The Justice Department says one of its attorneys was reprimanded for making online postings about a federal case involving five New Orleans police officers charged in connection with deadly shootings in the days after Hurricane Katrina.
The information was provided in a brief one-paragraph letter to the 5th U.S. Circuit Court of Appeals, where the question of how Civil Rights Division lawyer Karla Dobinski had been punished arose last week.
Postings that turned out to have been made by prosecutors led a judge to throw out convictions of five ex-officers related to deadly 2005 police shootings following Hurricane Katrina. Federal lawyers asked the 5th Circuit last week to reinstate the convictions.
Two assistant U.S. Attorneys in New Orleans resigned after they were exposed as anonymous online commenters.
Dobinski was part of a Justice Department team assigned to review evidence in the case.
“The purpose of this letter is to inform the Court, in response to the question posed at oral argument, that Civil Rights Division attorney Karla Dobinski received an official reprimand from her supervisor after the completion of the Office of Professional Responsibility’s investigation,” said the letter from Elizabeth Collery. The letter was dated May 3.
Collery asked an openly skeptical panel of judges last week to reinstate charges against four officers charged in connection with shootings and a fifth charged in the cover-up. The shootings happened at the Danziger Bridge amid post-Katrina chaos.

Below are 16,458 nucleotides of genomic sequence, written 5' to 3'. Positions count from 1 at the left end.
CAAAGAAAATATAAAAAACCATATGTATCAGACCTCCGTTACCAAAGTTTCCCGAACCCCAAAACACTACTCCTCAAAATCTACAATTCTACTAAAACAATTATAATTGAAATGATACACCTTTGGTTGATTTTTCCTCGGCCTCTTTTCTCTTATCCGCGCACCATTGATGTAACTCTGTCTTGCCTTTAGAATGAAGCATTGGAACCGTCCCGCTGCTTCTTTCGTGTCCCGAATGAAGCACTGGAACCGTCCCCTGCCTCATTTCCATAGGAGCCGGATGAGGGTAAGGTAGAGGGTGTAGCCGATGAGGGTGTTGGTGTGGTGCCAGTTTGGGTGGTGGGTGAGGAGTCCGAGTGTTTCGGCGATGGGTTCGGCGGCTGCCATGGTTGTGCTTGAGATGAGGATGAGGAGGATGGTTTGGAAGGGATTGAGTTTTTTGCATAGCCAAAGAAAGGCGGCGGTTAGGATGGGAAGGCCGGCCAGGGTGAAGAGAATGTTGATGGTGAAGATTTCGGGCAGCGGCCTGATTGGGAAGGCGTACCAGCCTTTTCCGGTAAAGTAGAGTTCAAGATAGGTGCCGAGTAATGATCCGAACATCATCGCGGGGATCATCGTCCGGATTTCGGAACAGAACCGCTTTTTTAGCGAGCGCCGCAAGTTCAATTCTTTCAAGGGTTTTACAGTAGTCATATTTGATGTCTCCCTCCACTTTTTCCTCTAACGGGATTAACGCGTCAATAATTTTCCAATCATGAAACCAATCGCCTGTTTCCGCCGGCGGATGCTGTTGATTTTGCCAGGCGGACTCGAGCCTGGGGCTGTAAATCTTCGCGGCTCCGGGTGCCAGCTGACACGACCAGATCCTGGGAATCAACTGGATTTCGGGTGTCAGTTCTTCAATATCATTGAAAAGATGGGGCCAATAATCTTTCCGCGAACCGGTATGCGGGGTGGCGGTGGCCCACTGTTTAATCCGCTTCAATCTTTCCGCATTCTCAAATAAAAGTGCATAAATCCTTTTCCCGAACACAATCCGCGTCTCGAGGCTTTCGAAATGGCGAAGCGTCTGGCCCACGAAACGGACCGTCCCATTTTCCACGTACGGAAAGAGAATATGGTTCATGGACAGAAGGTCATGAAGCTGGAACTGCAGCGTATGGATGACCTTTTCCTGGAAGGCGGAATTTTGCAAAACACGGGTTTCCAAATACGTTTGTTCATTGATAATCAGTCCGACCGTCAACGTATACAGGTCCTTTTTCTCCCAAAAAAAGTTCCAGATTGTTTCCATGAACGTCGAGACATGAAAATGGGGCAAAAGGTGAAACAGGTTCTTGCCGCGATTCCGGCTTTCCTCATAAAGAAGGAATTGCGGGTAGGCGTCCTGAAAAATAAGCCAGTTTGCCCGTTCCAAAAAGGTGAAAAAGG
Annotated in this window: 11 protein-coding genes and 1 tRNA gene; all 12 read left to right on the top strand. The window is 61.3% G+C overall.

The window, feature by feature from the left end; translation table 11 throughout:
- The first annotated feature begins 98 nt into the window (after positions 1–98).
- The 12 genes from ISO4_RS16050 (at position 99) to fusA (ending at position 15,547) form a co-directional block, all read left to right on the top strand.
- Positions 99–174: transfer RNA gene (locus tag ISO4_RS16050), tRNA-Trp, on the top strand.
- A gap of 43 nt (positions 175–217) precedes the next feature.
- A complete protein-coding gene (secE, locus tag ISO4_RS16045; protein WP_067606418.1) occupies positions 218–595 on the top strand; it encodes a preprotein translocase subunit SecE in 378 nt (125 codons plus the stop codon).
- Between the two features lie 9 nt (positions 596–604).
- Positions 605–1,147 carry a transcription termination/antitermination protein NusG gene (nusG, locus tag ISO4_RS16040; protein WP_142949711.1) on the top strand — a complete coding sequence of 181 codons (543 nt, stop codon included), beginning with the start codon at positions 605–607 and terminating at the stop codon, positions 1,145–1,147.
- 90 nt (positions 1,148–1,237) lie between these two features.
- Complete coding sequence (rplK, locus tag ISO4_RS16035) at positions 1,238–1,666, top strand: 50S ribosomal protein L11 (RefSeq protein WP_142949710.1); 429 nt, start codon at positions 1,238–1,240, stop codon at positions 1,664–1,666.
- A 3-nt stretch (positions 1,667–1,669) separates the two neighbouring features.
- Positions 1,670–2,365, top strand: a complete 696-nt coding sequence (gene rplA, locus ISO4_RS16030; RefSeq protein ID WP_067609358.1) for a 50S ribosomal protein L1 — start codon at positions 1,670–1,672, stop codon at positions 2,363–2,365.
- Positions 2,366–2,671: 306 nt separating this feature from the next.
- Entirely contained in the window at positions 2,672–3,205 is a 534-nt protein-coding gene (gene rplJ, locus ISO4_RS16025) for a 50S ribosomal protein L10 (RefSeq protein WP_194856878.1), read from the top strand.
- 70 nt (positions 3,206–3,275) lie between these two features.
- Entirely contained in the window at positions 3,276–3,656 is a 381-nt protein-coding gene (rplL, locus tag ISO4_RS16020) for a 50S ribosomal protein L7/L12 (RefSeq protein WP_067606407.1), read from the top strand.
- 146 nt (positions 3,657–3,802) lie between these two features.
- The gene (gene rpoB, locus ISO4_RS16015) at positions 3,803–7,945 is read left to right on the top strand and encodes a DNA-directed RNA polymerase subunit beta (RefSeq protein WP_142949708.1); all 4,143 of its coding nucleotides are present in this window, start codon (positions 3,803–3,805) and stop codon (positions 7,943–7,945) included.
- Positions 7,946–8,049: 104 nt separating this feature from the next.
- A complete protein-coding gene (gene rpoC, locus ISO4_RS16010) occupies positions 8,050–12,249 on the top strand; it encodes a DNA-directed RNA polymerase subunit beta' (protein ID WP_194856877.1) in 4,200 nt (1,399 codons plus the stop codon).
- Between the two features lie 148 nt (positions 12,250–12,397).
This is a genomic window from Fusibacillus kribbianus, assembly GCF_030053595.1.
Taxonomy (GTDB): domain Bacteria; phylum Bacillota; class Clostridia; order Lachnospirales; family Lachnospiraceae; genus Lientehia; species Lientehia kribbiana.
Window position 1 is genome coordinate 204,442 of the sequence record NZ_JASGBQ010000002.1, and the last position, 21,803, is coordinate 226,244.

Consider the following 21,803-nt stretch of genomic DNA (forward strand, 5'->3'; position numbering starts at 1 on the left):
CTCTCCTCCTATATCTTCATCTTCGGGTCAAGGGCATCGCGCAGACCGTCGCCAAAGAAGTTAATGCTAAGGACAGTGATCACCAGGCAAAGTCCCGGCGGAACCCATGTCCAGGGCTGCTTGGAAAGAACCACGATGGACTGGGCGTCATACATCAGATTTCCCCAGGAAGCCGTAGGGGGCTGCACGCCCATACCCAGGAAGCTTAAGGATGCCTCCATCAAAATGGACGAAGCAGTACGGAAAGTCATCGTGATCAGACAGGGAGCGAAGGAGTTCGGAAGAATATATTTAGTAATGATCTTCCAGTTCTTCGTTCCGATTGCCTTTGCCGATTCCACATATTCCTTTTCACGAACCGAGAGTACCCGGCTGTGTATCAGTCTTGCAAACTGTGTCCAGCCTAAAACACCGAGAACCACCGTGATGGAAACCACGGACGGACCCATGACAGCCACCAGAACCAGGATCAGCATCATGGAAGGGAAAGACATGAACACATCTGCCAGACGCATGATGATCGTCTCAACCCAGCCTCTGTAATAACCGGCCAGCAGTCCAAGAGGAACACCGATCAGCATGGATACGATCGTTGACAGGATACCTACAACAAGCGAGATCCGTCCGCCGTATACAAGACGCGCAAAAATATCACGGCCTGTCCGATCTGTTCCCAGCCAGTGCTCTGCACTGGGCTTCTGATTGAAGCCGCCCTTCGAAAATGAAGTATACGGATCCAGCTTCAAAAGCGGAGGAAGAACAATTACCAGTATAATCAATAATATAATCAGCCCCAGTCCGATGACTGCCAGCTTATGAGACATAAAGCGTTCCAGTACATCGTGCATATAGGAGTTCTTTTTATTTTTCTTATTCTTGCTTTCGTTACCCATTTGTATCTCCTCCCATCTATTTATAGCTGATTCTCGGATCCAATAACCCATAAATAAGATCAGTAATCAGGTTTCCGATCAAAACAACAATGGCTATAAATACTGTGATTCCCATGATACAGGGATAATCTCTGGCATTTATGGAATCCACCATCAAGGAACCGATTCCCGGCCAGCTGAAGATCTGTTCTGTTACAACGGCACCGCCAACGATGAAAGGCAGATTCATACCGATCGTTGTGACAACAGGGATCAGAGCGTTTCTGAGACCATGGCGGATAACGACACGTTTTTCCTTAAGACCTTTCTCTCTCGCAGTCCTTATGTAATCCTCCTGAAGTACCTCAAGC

The officers were convicted in 2011 but U.S. District Judge Kurt Engelhardt threw out the convictions because of the online postings.
Collery argued last week that there was no evidence the online postings by former Assistant U.S. Attorneys Sal Perricone or Jan Mann, or by Dobinski, affected the jury’s verdict.
Perricone and Mann resigned amid the scandal and surrendered their right to practice in the Eastern District of federal court in New Orleans. Their boss, Jim Letten, resigned as U.S. Attorney in New Orleans, although he was never implicated in the postings.
An investigation revealed Dobinski, based in Washington, posted anonymous comments on nola.com during the last week of the trial.
The Justice Department and Dobinski have repeatedly declined comment in the case. Dobinski’s lawyer said in 2013 that she didn’t violate any laws or ethical rules.